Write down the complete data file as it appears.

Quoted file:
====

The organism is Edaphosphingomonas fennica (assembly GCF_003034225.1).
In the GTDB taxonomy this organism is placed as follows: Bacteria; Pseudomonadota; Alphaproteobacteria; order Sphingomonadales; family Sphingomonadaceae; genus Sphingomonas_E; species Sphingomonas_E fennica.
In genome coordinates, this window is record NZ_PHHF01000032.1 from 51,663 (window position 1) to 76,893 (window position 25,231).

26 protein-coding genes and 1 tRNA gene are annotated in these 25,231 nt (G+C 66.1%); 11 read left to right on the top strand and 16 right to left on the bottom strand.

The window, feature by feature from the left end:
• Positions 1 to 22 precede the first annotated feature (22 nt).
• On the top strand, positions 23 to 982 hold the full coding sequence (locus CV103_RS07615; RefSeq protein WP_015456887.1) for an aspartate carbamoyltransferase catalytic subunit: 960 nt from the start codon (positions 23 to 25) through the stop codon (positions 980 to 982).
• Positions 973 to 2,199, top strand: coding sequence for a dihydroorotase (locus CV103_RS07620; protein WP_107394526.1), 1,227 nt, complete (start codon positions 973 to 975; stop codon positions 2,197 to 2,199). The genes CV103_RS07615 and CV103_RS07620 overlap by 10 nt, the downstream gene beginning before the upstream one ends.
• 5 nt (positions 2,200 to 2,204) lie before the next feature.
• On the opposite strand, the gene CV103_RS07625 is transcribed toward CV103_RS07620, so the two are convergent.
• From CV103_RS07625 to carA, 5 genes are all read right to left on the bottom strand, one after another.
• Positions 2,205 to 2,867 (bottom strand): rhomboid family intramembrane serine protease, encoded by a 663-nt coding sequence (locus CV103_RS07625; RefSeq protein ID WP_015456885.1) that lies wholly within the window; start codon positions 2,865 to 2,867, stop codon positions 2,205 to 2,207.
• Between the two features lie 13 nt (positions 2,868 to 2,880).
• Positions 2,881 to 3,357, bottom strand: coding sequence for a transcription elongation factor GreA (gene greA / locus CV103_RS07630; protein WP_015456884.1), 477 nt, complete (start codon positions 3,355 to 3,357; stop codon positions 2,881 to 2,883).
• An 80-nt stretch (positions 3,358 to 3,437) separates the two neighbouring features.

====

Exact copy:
The organism is Edaphosphingomonas fennica (assembly GCF_003034225.1).
In the GTDB taxonomy this organism is placed as follows: Bacteria; Pseudomonadota; Alphaproteobacteria; order Sphingomonadales; family Sphingomonadaceae; genus Sphingomonas_E; species Sphingomonas_E fennica.
In genome coordinates, this window is record NZ_PHHF01000032.1 from 51,663 (window position 1) to 76,893 (window position 25,231).

26 protein-coding genes and 1 tRNA gene are annotated in these 25,231 nt (G+C 66.1%); 11 read left to right on the top strand and 16 right to left on the bottom strand.

The window, feature by feature from the left end:
• Positions 1 to 22 precede the first annotated feature (22 nt).
• On the top strand, positions 23 to 982 hold the full coding sequence (locus CV103_RS07615; RefSeq protein WP_015456887.1) for an aspartate carbamoyltransferase catalytic subunit: 960 nt from the start codon (positions 23 to 25) through the stop codon (positions 980 to 982).
• Positions 973 to 2,199, top strand: coding sequence for a dihydroorotase (locus CV103_RS07620; protein WP_107394526.1), 1,227 nt, complete (start codon positions 973 to 975; stop codon positions 2,197 to 2,199). The genes CV103_RS07615 and CV103_RS07620 overlap by 10 nt, the downstream gene beginning before the upstream one ends.
• 5 nt (positions 2,200 to 2,204) lie before the next feature.
• On the opposite strand, the gene CV103_RS07625 is transcribed toward CV103_RS07620, so the two are convergent.
• From CV103_RS07625 to carA, 5 genes are all read right to left on the bottom strand, one after another.
• Positions 2,205 to 2,867 (bottom strand): rhomboid family intramembrane serine protease, encoded by a 663-nt coding sequence (locus CV103_RS07625; RefSeq protein ID WP_015456885.1) that lies wholly within the window; start codon positions 2,865 to 2,867, stop codon positions 2,205 to 2,207.
• Between the two features lie 13 nt (positions 2,868 to 2,880).
• Positions 2,881 to 3,357, bottom strand: coding sequence for a transcription elongation factor GreA (gene greA / locus CV103_RS07630; protein WP_015456884.1), 477 nt, complete (start codon positions 3,355 to 3,357; stop codon positions 2,881 to 2,883).
• An 80-nt stretch (positions 3,358 to 3,437) separates the two neighbouring features.